The 2017-2018 flu season has taken a turn for the worse, as hospital emergency rooms overflow with people ravaged by the potent H3N2 strain of influenza A. In a conference last week, the acting director of the U.S. Centers for Disease Control and Prevention, Anne Schuchat, announced that things will get worse before they get better, so keeping the spread of the flu contained is paramount.

Doing so by traditional means like hand-washing, vaccination (it’s not too late!), and antiviral drugs is our best bet, but if those don’t work out, we have a couple of new — albeit as-yet-unapproved — options.

Shionogi and Co’s Experimental Drug

tamiflu
A new experimental Japanese drug may work faster than Tamiflu, the current standard for flu-fighting antiviral drugs.

Most intriguing is an experimental drug developed by Japanese drugmaker Shionogi and Co. that supposedly kills the flu virus within a single day. In a report by the Wall Street Journal this week, Shionogi representatives said that their drug works three times faster than Tamiflu, one of the standard antivirals recommended by the CDC, and it relieves symptoms even faster.

The drug is said to be more effective because it uses a different method than the others: While existing antivirals work to prevent virus particles from escaping after they’ve replicated inside a body’s cells, the new drug stops viruses from entering cells in the first place, a method honed on anti-HIV drugs. Japan’s drug regulating body is fast-tracking the drug, which could lead to it being used as early as March; unfortunately, even the best estimates don’t see the the drug being approved in the U.S. until next year.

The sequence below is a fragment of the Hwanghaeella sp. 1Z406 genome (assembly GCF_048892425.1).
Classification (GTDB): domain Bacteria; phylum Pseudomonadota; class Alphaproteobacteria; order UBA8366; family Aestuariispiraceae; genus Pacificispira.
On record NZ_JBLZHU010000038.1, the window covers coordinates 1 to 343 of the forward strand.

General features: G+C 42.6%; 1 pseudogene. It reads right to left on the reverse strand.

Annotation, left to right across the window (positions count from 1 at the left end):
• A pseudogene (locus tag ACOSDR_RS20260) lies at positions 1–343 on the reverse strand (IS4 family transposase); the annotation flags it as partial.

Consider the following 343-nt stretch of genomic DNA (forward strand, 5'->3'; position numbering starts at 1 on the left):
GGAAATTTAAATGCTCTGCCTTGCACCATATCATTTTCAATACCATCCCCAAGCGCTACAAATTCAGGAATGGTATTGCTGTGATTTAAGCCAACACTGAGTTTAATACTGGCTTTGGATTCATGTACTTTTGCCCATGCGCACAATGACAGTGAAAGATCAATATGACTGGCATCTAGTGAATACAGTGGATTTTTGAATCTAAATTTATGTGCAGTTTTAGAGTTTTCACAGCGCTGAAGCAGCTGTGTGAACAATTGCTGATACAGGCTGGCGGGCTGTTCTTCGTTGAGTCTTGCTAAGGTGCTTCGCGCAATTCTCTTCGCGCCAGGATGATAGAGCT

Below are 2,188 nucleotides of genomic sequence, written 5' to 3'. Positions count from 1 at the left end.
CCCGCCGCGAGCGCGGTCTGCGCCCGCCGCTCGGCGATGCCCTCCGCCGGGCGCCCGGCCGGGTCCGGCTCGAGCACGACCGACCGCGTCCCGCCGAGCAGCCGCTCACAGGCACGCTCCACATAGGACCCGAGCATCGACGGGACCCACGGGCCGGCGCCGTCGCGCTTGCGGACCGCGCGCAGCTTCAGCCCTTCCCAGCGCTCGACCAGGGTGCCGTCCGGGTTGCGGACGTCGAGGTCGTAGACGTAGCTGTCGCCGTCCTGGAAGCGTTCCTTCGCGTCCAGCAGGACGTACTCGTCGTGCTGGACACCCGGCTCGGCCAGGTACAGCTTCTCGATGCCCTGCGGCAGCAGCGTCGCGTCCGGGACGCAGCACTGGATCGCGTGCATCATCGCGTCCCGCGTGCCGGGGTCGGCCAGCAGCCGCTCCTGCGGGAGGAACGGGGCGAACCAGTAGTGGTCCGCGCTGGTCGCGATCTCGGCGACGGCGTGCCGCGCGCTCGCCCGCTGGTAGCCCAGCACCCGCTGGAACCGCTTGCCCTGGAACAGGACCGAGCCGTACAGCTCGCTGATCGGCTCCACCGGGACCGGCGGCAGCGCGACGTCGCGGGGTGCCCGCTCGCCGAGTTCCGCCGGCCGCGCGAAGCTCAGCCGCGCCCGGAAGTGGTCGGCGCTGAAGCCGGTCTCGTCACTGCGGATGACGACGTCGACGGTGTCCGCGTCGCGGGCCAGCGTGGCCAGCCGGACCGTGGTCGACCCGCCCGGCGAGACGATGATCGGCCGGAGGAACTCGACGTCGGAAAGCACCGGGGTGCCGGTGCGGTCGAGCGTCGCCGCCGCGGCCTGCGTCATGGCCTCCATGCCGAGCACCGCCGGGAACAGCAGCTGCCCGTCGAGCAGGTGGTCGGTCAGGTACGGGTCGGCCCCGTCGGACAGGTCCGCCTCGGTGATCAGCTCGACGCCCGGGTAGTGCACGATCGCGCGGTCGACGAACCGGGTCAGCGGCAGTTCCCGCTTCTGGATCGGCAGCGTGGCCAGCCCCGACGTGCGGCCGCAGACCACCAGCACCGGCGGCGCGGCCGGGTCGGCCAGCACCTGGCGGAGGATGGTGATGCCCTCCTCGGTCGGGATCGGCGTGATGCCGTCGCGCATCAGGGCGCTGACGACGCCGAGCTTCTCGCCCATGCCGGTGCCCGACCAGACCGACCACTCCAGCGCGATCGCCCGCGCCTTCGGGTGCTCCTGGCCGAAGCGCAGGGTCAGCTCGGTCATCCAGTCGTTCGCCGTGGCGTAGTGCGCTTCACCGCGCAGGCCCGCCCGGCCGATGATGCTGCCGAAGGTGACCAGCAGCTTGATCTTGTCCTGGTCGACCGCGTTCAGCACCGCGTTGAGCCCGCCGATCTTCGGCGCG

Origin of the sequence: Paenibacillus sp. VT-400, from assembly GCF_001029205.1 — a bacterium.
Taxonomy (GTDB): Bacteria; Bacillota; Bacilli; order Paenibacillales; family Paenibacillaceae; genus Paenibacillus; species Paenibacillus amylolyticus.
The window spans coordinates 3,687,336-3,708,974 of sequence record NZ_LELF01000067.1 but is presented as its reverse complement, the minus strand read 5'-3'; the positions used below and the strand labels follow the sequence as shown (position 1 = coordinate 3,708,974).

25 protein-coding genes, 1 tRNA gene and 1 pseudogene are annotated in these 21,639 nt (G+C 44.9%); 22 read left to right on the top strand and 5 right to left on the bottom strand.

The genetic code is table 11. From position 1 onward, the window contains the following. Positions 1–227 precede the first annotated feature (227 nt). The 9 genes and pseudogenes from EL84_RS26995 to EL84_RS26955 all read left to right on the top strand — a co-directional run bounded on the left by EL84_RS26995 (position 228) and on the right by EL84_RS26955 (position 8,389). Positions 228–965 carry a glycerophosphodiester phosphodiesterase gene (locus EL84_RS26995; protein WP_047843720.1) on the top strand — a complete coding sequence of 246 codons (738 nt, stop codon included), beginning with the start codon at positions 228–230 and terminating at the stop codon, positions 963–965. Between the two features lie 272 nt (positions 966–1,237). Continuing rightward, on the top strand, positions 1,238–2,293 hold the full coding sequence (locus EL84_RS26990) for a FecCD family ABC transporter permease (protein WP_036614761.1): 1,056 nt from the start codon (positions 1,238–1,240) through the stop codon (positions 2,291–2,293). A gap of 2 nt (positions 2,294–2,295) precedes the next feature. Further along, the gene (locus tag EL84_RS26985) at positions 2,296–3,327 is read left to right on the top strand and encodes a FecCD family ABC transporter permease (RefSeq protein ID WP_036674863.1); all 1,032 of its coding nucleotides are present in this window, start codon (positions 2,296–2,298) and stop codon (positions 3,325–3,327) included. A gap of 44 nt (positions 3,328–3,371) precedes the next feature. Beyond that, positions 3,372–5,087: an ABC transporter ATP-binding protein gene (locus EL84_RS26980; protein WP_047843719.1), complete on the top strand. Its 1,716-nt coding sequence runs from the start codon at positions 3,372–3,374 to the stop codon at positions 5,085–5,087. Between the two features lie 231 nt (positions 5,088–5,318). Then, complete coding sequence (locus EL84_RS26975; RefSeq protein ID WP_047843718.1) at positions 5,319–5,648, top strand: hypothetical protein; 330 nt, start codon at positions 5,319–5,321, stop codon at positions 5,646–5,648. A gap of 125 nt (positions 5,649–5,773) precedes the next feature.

Ultraviolet Light

UV Light
Far-UVC light has been shown to kill microbes without damaging human cells exposed to it.

This week, a study from the Center for Radiological Research at Columbia University Irving Medical Center published in Scientific Reports showed that continuous low doses of far ultraviolet C (far-UVC) light can kill flu virus particles while they’re airborne. Crucially, shooting out rays of far-UVC won’t harm human tissues, either. The idea is that public locations, like airports and schools, can install far-UVC bulbs overhead to ensure a sanitized environment.

Scientists have always known that broad-spectrum UV light could kill viruses and bacteria on the spot (it fries their DNA), which is why it’s used to sanitize surgical tools at hospitals. But unfortunately, it causes cancer and cataracts in humans, so installing that type of UV light everywhere is not an option. The breakthrough made by the Columbia University team is discovering that far-UVC light can’t penetrate human skin cells and thus isn’t a hazard; it can, however, pierce through microbial cells because they’re much smaller than ours. They’ve already shown it can kill the H1N1 strain of the flu virus when it’s aerosolized without harming humans, so follow-up research will need to show that it’s effective in other settings. At $1,000 per lamp — and requiring no effort on civilians’ part — it could prove to be an efficient, cost-effective intervention.

Traditional Methods are Key

Despite the exciting potential of these new treatments, until Shionogi and Co.’s drug gets approved by the Food and Drug Administration and Columbia University convinces institutions to start investing in far-UVC lamps, we have no choice but to make the best of the flu-fighting options we’ve got. The CDC is adamant we don’t forget it: on Wednesday, in a Valentine’s Day-themed love poem, it tweeted a reminder of exactly what those options are:


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